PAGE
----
I am trying to run a container from docker file.

            build: .
              - .:/opt/services/djangoapp/src
              - 8000:8000

**Dockerfile** this is entry in Docker file
    ENTRYPOINT bash start.sh
    ## run gunicorn in background......
    gunicorn --chdir hello --bind :8000  hello_django.wsgi:application &

when i build image from same Dockerfile, its working fine. when i launch from docker-compose up, it shows exited with code 0. I wanted to know the reason why my docker exited (Exited (0) 18 seconds ago) ??

  • Can you update you Dockerfile in the question? May 9, 2020 at 9:18
  • Also check logs with docker-compose logs djangoapp May 9, 2020 at 9:37

1 Answer 1


Your start.sh script launches some background processes, then reaches the end, and exits (successfully, so with status code 0). When the start.sh script exits, since its the container's ENTRYPOINT, the container exits with the same status code.

There needs to be some process running as a foreground process, and the container will keep running as long as that process is. In your case that's the GUnicorn process, and you can specify that as the image's CMD in the Dockerfile:

CMD gunicorn --chdir hello --bind :8000 hello_django.wsgi:application

If the only thing in your start.sh script is running that line, you can delete the ENTRYPOINT line. If not, change it to run exec "$@" as the last line (to run the CMD), and change the Dockerfile ENTRYPOINT line to JSON-array syntax:

RUN chmod +x start.sh
ENTRYPOINT ["./start.sh"]
CMD gunicorn --chdir hello --bind :8000 hello_django.wsgi:application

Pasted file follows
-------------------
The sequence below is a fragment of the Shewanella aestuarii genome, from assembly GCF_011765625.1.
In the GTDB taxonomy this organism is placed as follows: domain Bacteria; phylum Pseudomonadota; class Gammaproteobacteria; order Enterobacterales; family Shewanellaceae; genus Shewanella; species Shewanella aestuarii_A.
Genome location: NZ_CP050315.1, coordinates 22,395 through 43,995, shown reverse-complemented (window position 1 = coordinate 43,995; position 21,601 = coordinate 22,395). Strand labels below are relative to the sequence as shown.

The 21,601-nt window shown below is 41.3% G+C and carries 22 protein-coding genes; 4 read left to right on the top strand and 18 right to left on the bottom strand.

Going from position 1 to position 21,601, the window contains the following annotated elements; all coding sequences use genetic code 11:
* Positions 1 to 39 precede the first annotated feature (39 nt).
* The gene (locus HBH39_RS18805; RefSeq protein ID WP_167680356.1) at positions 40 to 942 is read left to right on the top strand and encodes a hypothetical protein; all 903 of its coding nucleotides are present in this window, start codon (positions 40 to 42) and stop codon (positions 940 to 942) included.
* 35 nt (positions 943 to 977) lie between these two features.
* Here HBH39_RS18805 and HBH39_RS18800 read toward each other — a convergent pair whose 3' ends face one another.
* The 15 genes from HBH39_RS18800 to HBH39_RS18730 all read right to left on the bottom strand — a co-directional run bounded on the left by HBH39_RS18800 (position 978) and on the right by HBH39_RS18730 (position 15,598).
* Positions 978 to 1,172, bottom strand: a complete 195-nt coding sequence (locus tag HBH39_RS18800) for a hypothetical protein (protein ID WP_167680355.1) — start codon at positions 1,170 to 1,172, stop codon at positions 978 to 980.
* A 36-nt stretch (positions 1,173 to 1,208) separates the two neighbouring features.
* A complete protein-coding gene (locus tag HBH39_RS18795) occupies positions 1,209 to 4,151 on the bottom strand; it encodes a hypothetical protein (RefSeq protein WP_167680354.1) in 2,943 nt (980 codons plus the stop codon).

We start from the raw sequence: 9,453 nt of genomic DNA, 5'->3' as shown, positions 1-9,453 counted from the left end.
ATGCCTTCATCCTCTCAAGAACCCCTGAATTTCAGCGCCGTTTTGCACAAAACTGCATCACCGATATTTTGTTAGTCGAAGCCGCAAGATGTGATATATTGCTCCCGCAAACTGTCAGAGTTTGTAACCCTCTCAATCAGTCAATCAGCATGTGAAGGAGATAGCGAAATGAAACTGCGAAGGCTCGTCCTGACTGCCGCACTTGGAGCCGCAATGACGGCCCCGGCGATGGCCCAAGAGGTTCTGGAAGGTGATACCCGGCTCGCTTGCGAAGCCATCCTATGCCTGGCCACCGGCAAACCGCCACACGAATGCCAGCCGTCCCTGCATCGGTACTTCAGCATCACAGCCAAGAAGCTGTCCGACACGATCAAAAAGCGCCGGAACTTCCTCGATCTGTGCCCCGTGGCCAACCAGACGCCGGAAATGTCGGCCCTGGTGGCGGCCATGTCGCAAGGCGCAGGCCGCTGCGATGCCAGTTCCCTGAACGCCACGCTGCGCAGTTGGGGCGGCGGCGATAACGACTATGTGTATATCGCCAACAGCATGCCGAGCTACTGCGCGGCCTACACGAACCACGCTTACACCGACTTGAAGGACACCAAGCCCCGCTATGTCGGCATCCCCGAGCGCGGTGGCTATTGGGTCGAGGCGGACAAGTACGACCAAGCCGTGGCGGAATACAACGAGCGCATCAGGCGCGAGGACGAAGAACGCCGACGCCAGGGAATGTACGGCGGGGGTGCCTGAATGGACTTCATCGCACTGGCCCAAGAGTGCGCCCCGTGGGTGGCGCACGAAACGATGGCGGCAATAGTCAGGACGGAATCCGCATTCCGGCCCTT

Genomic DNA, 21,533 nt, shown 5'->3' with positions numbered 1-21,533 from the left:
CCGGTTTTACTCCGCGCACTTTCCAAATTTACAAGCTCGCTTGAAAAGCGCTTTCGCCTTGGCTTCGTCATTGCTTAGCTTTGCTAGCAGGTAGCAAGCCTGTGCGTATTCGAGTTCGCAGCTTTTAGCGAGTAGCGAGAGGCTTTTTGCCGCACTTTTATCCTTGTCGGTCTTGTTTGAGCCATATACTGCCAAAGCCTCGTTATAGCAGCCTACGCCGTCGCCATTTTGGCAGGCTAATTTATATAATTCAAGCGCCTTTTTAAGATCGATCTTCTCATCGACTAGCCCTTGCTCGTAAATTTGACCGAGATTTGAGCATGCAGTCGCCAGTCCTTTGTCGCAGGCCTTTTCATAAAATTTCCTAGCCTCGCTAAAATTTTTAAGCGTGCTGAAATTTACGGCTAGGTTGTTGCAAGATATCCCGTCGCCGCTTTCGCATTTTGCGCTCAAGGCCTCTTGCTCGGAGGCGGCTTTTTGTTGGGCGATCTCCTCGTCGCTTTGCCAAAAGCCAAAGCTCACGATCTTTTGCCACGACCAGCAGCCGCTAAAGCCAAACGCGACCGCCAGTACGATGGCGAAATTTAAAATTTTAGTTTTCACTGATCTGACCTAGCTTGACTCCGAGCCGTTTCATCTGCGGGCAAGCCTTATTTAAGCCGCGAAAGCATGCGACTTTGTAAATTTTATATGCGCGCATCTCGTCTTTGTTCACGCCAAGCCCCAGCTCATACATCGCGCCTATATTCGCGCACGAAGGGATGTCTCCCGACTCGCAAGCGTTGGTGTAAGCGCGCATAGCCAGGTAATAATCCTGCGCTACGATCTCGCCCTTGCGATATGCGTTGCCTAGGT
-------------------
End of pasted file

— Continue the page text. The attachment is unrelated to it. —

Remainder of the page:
# ... do other pre-launch setup ...
# Run the CMD
exec "$@"

(I would avoid running background processes in a container startup script: nothing will monitor or restart those, and you can wind up in a state where you have a half-running container, or where you unnecessarily need to restart some things because others got updates. If you need multiple processes running, try to arrange them to run in separate containers; if you only need one, run it as the foreground process.)

  • if you think that it's because the background process completes & exits then it should be the same for the normal docker build & run isn't it ? As per the question, normal docker run works as expected but only when done via compose results in this. Any thoughts? May 9, 2020 at 17:06
  • The background process isn't relevant: you get to the end of the script successfully, the script exits, and the container exits. I'm not sure why it would be different with the Compose setup vs. otherwise; potentially you're running different code if the volumes: are overwriting the entrypoint script.
    – David Maze
    May 9, 2020 at 21:16

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